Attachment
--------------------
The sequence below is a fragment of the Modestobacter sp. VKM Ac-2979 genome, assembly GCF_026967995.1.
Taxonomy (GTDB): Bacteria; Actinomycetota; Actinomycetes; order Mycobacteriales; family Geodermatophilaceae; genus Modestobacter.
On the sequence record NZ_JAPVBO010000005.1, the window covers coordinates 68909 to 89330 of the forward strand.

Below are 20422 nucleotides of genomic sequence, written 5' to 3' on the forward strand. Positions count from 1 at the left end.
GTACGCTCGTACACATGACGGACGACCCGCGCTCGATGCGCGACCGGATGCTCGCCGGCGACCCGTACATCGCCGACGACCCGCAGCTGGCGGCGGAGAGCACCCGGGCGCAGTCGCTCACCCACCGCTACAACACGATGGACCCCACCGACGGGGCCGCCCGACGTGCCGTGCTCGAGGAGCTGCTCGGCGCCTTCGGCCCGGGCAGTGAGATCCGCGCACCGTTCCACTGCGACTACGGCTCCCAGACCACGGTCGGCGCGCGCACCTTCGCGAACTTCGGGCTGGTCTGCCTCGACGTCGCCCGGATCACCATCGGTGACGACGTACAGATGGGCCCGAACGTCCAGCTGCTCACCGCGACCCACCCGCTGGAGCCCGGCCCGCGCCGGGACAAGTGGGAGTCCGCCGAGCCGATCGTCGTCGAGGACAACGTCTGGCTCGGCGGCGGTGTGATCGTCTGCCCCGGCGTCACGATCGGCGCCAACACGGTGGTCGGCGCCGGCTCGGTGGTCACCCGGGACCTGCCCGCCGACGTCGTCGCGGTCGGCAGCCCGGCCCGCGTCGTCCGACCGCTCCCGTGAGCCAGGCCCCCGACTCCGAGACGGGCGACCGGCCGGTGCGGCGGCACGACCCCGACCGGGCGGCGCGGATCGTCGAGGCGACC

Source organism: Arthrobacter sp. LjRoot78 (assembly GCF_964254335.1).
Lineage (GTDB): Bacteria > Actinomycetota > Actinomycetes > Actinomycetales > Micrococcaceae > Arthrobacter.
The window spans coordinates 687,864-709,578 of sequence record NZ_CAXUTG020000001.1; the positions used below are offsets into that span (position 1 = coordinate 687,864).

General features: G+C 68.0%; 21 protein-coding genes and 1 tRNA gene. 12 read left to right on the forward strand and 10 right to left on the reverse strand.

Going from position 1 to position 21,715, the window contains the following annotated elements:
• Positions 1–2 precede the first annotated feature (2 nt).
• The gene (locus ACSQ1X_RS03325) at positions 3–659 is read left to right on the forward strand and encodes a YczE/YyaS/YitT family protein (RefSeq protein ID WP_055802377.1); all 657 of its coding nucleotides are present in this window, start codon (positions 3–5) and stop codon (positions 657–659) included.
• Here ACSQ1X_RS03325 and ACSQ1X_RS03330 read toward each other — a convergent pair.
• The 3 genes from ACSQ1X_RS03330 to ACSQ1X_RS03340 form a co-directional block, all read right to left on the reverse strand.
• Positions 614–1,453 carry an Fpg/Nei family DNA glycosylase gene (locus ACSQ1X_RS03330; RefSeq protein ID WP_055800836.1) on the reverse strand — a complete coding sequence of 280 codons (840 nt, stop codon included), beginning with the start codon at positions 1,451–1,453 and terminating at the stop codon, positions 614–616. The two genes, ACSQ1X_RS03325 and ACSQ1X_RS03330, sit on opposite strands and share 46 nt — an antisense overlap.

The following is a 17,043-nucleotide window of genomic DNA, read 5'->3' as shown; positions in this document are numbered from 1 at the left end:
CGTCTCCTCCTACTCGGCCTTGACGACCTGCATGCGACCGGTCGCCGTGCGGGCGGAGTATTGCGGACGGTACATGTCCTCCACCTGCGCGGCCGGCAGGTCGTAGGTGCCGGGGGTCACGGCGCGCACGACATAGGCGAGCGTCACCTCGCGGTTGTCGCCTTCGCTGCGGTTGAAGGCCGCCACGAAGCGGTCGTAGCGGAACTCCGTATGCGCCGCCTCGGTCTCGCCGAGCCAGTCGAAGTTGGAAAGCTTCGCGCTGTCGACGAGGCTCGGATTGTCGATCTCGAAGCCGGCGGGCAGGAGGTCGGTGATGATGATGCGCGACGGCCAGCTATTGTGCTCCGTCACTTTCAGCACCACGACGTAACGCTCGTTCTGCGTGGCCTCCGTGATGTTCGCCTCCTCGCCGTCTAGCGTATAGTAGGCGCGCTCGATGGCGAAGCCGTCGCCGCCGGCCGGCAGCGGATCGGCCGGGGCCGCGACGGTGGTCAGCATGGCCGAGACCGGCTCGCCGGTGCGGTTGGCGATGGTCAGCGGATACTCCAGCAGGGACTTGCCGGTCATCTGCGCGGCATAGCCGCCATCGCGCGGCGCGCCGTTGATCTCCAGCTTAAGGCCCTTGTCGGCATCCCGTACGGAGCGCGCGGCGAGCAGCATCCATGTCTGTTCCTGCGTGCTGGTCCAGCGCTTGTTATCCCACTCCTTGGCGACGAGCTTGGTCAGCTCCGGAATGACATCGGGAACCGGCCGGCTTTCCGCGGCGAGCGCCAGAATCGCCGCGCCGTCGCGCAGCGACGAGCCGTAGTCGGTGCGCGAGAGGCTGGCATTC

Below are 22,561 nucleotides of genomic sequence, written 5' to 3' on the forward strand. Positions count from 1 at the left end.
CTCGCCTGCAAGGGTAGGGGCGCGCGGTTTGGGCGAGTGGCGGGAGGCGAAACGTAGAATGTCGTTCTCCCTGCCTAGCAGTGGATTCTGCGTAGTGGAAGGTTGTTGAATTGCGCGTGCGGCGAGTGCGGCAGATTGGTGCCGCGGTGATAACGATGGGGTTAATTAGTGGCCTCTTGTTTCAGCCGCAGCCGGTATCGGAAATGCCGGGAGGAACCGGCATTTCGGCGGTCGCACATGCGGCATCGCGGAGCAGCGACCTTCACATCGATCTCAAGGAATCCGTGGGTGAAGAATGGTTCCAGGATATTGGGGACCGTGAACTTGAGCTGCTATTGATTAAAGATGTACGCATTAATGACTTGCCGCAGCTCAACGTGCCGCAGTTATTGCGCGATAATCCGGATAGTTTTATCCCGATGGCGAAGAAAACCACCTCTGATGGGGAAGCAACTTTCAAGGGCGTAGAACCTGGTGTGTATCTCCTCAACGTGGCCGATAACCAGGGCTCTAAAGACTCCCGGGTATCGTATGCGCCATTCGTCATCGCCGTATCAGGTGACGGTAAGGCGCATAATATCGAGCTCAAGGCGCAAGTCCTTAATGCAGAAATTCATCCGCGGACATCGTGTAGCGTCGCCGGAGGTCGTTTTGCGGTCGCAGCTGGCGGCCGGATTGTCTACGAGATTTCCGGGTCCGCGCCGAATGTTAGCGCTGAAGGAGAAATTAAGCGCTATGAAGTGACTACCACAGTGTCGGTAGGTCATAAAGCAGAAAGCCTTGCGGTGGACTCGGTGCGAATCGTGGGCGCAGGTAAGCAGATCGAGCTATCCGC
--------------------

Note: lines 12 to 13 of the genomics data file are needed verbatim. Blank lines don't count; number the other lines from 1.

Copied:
• The gene (locus ACSQ1X_RS03325) at positions 3–659 is read left to right on the forward strand and encodes a YczE/YyaS/YitT family protein (RefSeq protein ID WP_055802377.1); all 657 of its coding nucleotides are present in this window, start codon (positions 3–5) and stop codon (positions 657–659) included.
• Here ACSQ1X_RS03325 and ACSQ1X_RS03330 read toward each other — a convergent pair.